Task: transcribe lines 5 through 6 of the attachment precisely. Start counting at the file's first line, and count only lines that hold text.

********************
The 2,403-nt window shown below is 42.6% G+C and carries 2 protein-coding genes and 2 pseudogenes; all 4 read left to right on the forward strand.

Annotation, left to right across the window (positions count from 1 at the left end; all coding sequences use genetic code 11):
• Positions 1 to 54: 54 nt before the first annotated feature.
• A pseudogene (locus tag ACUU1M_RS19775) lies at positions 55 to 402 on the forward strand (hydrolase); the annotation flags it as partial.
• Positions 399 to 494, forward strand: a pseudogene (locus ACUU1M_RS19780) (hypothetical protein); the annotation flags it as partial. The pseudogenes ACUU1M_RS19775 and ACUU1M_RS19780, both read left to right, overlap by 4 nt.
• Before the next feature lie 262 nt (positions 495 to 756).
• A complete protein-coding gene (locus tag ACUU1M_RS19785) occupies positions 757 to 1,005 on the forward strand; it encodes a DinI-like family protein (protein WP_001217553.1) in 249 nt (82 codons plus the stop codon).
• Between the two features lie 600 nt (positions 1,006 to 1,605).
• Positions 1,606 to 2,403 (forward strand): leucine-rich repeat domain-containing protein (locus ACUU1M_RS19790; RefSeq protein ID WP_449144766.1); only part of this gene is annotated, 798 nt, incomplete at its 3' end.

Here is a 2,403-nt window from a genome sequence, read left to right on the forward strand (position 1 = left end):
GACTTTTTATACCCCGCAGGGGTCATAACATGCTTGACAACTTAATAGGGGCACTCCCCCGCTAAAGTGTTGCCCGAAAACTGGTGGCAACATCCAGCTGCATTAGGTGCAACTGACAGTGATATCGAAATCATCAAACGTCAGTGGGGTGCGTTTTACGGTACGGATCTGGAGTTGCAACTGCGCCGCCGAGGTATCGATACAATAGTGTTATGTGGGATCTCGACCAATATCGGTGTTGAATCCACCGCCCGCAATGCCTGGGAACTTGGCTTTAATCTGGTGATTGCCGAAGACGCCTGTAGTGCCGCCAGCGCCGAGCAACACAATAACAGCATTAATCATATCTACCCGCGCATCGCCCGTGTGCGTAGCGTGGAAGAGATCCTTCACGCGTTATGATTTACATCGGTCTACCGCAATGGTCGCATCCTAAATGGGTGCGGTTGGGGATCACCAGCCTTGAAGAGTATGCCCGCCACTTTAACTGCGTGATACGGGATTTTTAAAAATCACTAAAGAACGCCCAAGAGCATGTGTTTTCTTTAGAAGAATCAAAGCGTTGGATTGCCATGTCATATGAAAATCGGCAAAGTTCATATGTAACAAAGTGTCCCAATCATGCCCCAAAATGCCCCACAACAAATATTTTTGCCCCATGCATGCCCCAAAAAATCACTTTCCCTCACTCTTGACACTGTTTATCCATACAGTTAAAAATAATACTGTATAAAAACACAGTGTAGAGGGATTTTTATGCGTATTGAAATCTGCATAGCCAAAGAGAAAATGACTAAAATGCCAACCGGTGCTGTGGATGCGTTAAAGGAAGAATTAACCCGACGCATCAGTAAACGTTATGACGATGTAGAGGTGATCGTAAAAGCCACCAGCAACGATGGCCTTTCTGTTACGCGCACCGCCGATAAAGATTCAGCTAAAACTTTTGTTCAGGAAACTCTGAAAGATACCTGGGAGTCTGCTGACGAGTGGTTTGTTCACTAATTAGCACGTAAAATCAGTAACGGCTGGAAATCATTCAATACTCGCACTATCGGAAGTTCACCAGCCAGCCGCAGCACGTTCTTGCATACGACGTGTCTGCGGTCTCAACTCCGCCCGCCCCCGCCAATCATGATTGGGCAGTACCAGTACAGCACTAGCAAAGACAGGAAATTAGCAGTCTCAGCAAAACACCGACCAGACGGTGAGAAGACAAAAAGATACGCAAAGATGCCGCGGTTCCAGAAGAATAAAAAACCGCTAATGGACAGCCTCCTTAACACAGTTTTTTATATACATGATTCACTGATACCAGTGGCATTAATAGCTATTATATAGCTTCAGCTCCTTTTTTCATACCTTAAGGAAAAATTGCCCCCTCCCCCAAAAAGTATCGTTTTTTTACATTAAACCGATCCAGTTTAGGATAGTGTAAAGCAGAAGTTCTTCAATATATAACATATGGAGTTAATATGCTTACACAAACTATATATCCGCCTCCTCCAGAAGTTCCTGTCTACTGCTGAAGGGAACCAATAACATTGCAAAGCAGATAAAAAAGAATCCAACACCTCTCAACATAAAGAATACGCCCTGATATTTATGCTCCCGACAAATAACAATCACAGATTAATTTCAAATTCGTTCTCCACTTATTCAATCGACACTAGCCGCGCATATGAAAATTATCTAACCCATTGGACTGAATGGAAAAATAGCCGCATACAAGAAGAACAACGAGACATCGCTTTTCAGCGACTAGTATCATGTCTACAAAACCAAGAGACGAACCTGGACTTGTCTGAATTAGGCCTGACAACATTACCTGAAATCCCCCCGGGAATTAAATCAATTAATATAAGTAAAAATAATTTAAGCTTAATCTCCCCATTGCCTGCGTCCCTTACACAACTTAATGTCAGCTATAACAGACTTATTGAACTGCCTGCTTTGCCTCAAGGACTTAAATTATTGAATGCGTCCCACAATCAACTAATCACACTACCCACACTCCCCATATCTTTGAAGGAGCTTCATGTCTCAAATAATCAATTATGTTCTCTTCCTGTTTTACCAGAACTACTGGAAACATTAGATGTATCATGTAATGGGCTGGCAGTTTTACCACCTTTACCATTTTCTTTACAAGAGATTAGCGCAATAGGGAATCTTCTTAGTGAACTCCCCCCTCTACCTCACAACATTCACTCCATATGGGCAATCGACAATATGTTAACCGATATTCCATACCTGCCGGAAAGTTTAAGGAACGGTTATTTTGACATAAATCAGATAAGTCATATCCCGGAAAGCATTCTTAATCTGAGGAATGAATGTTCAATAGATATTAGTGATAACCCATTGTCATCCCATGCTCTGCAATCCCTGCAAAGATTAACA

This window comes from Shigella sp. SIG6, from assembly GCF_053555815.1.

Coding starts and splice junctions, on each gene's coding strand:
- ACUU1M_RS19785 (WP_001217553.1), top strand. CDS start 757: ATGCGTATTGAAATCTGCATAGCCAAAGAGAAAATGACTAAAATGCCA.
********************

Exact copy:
• Positions 399 to 494, forward strand: a pseudogene (locus ACUU1M_RS19780) (hypothetical protein); the annotation flags it as partial. The pseudogenes ACUU1M_RS19775 and ACUU1M_RS19780, both read left to right, overlap by 4 nt.
• Before the next feature lie 262 nt (positions 495 to 756).